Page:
Less than serene
Taarka shines despite ‘less-than-perfect’ environment
I rushed over to Serenity Center (formerly The Palms) on Dayton Road after finishing my own gig with jazz trio NewmanAmiYumi at the Chico Women’s Club at 8:15 p.m., knowing I would be late for the published 8 o’clock start time of Portland “seismic gypsy hypno jazz” quartet, Taarka.
When I got to Serenity Center at 8:30, I found I hadn’t missed anything. The huge, old, drafty, furniture-free house that is the Center was pretty much devoid of people save the four band members, a few other milling folks, and some dogs running in and out of the open side door.
Someone started a fire in the fireplace; Taarka did a sound check.
Serenity Center director Robert Seals explained to me that the show was actually scheduled to start at 9, with his band Seckund Naychur opening and Taarka starting at 10:30, but most of Seckund Naychur was sick, so no opener. Taarka then kindly offered to start early, somewhere between 9:15 and 9:30.
Taarka consists of husband-and-wife songwriting team David Tiller and Enion Pelta-Tiller on guitar and mandolin, and violin, respectively; Jason Flores on upright bass and Dale L’argent on mostly hand-played percussion. The quartet is a fabulous bunch of both formally trained and festival-schooled musicians whose deep, amplified, often Eastern-European-flavored groove-driven compositions were like jewels lying in a dusty road. The group’s brilliance still shone in this less-than-perfect environment, but better that they should be showcased in a venue with more carefully delineated time and weather parameters.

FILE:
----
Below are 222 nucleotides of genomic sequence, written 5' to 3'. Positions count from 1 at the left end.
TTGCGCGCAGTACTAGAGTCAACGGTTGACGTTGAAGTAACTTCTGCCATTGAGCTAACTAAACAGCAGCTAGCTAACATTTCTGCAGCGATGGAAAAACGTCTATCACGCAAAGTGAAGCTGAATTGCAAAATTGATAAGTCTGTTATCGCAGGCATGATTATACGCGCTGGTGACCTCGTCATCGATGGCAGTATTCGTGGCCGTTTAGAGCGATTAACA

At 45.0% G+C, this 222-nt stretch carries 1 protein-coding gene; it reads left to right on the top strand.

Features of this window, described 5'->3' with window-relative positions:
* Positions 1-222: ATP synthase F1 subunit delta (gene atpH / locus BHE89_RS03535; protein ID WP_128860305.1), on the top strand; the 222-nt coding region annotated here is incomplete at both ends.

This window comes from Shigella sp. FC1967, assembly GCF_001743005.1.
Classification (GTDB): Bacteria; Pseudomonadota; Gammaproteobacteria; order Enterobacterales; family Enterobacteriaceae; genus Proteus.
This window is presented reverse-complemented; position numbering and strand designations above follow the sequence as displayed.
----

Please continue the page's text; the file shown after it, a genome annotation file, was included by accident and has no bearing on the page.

After all, it was because of the alternating smoke-billowing heat of the fire and breezy cold from the wide-open door that Tiller’s mandolin needed constant re-tuning, and the cold and cough I had been nursing all week told me, before the end of Taarka’s performance, “Go home!”
This venue has possibilities, don’t get me wrong. The handful of twirling dancers seemed to be having fun. But I really would have preferred to enjoy Taarka—their entire show—under different circumstances.